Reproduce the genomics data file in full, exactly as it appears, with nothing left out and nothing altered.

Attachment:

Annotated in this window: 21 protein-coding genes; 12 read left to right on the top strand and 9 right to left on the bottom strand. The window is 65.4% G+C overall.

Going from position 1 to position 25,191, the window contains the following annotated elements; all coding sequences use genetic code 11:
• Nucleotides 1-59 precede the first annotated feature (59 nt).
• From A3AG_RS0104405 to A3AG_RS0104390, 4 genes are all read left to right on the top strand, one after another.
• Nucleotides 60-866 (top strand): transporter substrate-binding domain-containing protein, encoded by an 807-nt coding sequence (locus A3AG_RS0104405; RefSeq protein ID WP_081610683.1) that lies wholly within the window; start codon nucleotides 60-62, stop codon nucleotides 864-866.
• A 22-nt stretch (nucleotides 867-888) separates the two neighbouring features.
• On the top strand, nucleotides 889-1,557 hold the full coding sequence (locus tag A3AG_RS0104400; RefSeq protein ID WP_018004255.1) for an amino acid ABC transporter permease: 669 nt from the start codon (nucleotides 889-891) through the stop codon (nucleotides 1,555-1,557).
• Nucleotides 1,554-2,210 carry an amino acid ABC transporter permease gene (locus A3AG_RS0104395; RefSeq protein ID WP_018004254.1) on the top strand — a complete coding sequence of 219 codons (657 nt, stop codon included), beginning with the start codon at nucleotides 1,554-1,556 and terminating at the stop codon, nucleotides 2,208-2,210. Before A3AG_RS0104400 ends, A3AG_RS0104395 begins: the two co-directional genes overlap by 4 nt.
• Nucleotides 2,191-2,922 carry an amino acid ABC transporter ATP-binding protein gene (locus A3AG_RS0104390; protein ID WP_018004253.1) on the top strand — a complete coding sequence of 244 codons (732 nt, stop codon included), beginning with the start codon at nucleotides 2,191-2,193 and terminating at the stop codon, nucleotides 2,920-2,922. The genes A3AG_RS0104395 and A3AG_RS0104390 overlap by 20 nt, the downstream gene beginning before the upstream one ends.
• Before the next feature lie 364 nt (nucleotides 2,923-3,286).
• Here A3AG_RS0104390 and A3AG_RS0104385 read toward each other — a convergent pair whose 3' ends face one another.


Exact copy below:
Annotated in this window: 21 protein-coding genes; 12 read left to right on the top strand and 9 right to left on the bottom strand. The window is 65.4% G+C overall.

Going from position 1 to position 25,191, the window contains the following annotated elements; all coding sequences use genetic code 11:
• Nucleotides 1-59 precede the first annotated feature (59 nt).
• From A3AG_RS0104405 to A3AG_RS0104390, 4 genes are all read left to right on the top strand, one after another.
• Nucleotides 60-866 (top strand): transporter substrate-binding domain-containing protein, encoded by an 807-nt coding sequence (locus A3AG_RS0104405; RefSeq protein ID WP_081610683.1) that lies wholly within the window; start codon nucleotides 60-62, stop codon nucleotides 864-866.
• A 22-nt stretch (nucleotides 867-888) separates the two neighbouring features.
• On the top strand, nucleotides 889-1,557 hold the full coding sequence (locus tag A3AG_RS0104400; RefSeq protein ID WP_018004255.1) for an amino acid ABC transporter permease: 669 nt from the start codon (nucleotides 889-891) through the stop codon (nucleotides 1,555-1,557).
• Nucleotides 1,554-2,210 carry an amino acid ABC transporter permease gene (locus A3AG_RS0104395; RefSeq protein ID WP_018004254.1) on the top strand — a complete coding sequence of 219 codons (657 nt, stop codon included), beginning with the start codon at nucleotides 1,554-1,556 and terminating at the stop codon, nucleotides 2,208-2,210. Before A3AG_RS0104400 ends, A3AG_RS0104395 begins: the two co-directional genes overlap by 4 nt.
• Nucleotides 2,191-2,922 carry an amino acid ABC transporter ATP-binding protein gene (locus A3AG_RS0104390; protein ID WP_018004253.1) on the top strand — a complete coding sequence of 244 codons (732 nt, stop codon included), beginning with the start codon at nucleotides 2,191-2,193 and terminating at the stop codon, nucleotides 2,920-2,922. The genes A3AG_RS0104395 and A3AG_RS0104390 overlap by 20 nt, the downstream gene beginning before the upstream one ends.
• Before the next feature lie 364 nt (nucleotides 2,923-3,286).
• Here A3AG_RS0104390 and A3AG_RS0104385 read toward each other — a convergent pair whose 3' ends face one another.